Text : Catholic Encyclopedia

Monday, April 29, 2019

Saint April 30 : St. Pius V : Pope and #Reformer - Died 1572

St. Pius V
POPE AND REFORMER
Feast: April 30

Feast Day:April 30
Born:17 January 1504 at Bosco, diocese of Alessandria, Lombardy, Italy
Died:1 May 1572 in Rome, Italy
Canonized:22 May 1712 by Pope Clement XI
Patron of:Bosco Marengo, Italy
Born at Bosco, near Alexandria, Lombardy, 17 Jan., 1504 elected 7 Jan., 1566; died 1 May, 1572. Being of a poor though noble family his lot would have been to follow a trade, but he was taken in by the Dominicans of Voghera, where he received a good education and was trained in the way of solid and austere piety. He entered the order, was ordained in 1528, and taught theology and philosophy for sixteen years. In the meantime he was master of novices and was on several occasions elected prior of different houses of his order in which he strove to develop the practice of the monastic virtues and spread the spirit of the holy founder. He himself was an example to all. He fasted, did penance, passed long hours of the night in meditation and prayer, traveled on foot without a cloak in deep silence, or only speaking to his companions of the things of God. In 1556 he was made Bishop of Sutri by Paul IV. His zeal against heresy caused him to be selected as inquisitor of the faith in Milan and Lombardy, and in 1557 Paul II made him a cardinal and named him inquisitor general for all Christendom. In 1559 he was transferred to Mondovì, where he restored the purity of faith and discipline, gravely impaired by the wars of Piedmont. Frequently called to Rome, he displayed his unflinching zeal in all the affairs on which he was consulted. Thus he offered an insurmountable opposition to Pius IV when the latter wished to admit Ferdinand de' Medici, then only thirteen years old, into the Sacred College. Again it was he who defeated the project of Maximilian II, Emperor of Germany, to abolish ecclesiastical celibacy. On the death of Pius IV, he was, despite his tears and entreaties, elected pope, to the great joy of the whole Church.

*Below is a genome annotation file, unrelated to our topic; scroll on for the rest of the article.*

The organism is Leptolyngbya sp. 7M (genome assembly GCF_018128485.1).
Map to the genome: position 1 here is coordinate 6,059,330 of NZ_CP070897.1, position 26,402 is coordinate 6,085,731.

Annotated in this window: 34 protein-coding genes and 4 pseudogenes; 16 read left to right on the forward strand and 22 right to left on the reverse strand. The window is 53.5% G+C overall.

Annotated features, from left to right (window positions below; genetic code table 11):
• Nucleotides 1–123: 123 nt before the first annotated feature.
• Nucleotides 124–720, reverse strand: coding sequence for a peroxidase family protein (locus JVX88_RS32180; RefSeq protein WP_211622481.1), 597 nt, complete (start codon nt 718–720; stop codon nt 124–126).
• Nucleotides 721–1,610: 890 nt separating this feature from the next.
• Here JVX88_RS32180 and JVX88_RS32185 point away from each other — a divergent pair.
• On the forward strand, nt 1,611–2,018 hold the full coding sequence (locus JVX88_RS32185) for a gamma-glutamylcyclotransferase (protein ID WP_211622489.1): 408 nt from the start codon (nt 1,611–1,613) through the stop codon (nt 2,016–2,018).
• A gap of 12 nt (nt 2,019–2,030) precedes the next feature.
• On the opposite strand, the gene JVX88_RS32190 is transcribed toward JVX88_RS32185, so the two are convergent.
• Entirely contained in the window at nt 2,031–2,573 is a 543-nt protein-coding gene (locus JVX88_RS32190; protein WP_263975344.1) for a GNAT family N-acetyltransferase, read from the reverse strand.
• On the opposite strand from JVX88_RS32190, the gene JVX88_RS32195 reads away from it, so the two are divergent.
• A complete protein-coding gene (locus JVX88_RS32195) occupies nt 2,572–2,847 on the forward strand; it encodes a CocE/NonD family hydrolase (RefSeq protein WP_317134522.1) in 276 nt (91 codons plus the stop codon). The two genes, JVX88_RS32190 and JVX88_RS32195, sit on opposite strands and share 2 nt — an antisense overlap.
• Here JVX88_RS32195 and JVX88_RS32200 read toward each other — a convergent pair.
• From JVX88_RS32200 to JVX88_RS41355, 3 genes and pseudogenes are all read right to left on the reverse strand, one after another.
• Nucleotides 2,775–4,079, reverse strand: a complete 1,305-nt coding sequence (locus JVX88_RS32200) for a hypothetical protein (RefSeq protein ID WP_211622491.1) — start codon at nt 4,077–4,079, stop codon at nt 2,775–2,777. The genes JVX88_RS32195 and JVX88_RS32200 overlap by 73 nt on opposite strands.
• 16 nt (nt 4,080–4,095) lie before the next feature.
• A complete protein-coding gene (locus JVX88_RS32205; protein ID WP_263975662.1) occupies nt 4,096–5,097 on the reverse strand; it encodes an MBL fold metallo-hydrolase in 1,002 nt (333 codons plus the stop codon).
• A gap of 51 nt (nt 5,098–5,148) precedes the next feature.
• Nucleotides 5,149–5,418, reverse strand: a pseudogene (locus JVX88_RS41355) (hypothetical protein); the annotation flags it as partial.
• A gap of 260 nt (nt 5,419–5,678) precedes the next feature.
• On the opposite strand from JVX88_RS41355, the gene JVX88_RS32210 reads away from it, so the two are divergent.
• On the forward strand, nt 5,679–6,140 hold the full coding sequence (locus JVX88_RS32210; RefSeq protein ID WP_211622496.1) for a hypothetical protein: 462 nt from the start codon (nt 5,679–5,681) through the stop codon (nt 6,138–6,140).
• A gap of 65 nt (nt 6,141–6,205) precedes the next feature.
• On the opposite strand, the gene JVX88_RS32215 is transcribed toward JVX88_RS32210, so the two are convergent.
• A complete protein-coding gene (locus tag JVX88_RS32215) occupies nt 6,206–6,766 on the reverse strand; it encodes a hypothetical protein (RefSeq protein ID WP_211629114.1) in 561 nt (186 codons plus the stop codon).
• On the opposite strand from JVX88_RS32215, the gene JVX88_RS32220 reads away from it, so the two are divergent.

He began his pontificate by giving large alms to the poor, instead of distributing his bounty at haphazard like his predecessors. As pontiff he practiced the virtues he had displayed as a monk and a bishop. His piety was not diminished, and, in spite of the heavy labours and anxieties of his office, he made at least two meditations a day on bended knees in presence of the Blessed Sacrament. In his charity he visited the hospitals, and sat by the bedside of the sick, consoling them and preparing them to die. He washed the feet of the poor, and embraced the lepers. It is related that an English nobleman was converted on seeing him kiss the feet of a beggar covered with ulcers. He was very austere and banished luxury from his court, raised the standard of morality, laboured with his intimate friend, St. Charles Borromeo, to reform the clergy, obliged his bishops to reside in their dioceses, and the cardinals to lead lives of simplicity and piety. He diminished public scandals by relegating prostitutes to distant quarters, and he forbade bull fights. He enforced the observance of the discipline of the Council of Trent, reformed the Cistercians, and supported the missions of the New World. In the Bull "In Coena Domini" he proclaimed the traditional principles of the Roman Church and the supremacy of the Holy See over the civil power.